Australian Family Physician
Australian Family Physician


Volume 41, Issue 12, December 2012

Detecting familial hypercholesterolaemia in general practice

Gerald F Watts Andrew Kirke Jon Emery
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Familial hypercholesterolaemia (FH) is a relatively common inherited cause of premature coronary artery disease. However, a significant number of people remain undiagnosed. Several clinical guidelines on FH have been published recently, but these need to be placed in context for Australian general practitioners.
We review four possible approaches to screening for FH in the general practice setting: two opportunistic and two systematic. Evidence for these screening approaches is drawn from the current literature on FH.
General practitioners are well placed to institute screening for FH in the general practice setting. Screening approaches could include opportunistic screening for family history, opportunistic screening of lipids, systematic searching of general practice electronic records, and universal screening of children. The role of specialist lipid clinics is important in the GP management of patients with FH.

What is familial hypercholesterolaemia?

Familial hypercholesterolaemia is an autosomally dominant inherited lipid disorder, which causes premature heart disease and death in affected individuals. Untreated, men have a 50% chance of coronary heart disease (CHD) before the age of 50 years and women a 30% risk by the age of 60 years.2 Atherosclerosis caused by FH starts in childhood and adolescence, highlighting the need to identify cases early and commence preventive measures.3 The frequency of causative mutations in the low density lipoprotein (LDL) receptor gene is estimated to be one in 500 in the general population, and up to one in 100 in certain ethnic groups such as Ashkenazi Jews from South Africa, Christian Lebanese and Dutch Afrikaaners, due to a genetic founder effect.4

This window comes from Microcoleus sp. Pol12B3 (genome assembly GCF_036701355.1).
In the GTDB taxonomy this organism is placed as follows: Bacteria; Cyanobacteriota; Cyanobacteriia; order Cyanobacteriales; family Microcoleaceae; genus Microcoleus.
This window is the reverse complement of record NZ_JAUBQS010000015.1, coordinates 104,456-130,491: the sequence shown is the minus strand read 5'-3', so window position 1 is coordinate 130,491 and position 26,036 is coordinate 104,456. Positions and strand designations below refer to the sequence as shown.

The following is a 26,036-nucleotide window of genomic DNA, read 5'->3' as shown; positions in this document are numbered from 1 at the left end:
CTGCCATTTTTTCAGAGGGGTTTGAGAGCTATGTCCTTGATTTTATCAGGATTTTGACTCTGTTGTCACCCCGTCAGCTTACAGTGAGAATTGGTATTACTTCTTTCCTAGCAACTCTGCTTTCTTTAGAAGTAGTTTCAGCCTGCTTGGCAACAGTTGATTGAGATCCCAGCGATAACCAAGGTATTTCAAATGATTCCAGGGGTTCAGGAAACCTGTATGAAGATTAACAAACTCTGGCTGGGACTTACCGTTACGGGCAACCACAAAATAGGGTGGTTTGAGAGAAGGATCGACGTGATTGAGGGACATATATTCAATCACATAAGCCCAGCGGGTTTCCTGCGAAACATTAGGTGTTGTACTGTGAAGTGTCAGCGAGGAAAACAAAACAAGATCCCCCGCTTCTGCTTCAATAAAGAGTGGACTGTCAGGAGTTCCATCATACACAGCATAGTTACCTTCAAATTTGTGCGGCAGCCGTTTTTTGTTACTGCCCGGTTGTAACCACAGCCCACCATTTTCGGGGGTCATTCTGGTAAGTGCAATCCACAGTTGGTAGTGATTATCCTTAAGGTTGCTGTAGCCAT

In Australia, it is estimated that there are over 45 000 cases of FH, with less than 10% of cases formally diagnosed.5

International data show that of those diagnosed, many are inadequately treated.6 For a general practice of 12 000 patients there may be up to 25 cases.7 Of these cases, the rate of diagnosis and treatment could be as low as 15–25%, and this is particularly so in children.8–10 Familial hypercholesterolaemia can be diagnosed with phenotypic criteria (Table 1) or a DNA test.1

Table 1. Dutch Lipid Clinic Network criteria for making a phenotypic diagnosis of familial hypercholesterolaemia in adults17
Family history
First degree relative with known premature coronary and/or vascular disease (men aged <55 years, women aged <60 years)
First degree relative with known LDL-cholesterol above the 95th percentile for age and gender
First degree relative with tendinous xanthomata and/or arcus cornealis
Children aged <18 years with LDL-cholesterol above the 95th percentile for age and gender
Clinical history
Patients with premature coronary artery disease (men aged <55 years, women aged <60 years) 2
Patients with premature cerebral or peripheral vascular disease (men aged <55 years, women aged <60 years) 1
Physical examination
Tendinous xanthomata 6
Arcus cornealis before 45 years of age 4
LDL-cholesterol (mmol/L) LDL-C ≥8.5 8
  LDL-C 6.5–8.4 5
  LDL-C 5.0–6.4 3
  LDL-C 4.0–4.9 1
DiagnosisTotal score
Definite FH >8
Probable FH 6–8
Possible FH 3–5
Unlikely FH <3

Screening for familial hypercholesterolaemia

Familial hypercholesterolaemia meets all of the World Health Organization screening criteria as defined by Wilson and Jungner11 (Table 2). Familial hypercholesterolaemia confers a life long risk of CHD and is hence most appropriately screened for in a primary prevention setting in the community.

Table 2. WHO screening criteria and familial hypercholesterolaemia
Criteria11Familial hypercholesterolaemia
The disorder should be an important health issue FH affects at least 1:500 individuals and leads to premature CHD. The prevalence may be twofold higher
The natural history should be well understood Untreated men have 50% chance of coronary heart disease before the age of 50 years, and women 30% before the age 60 years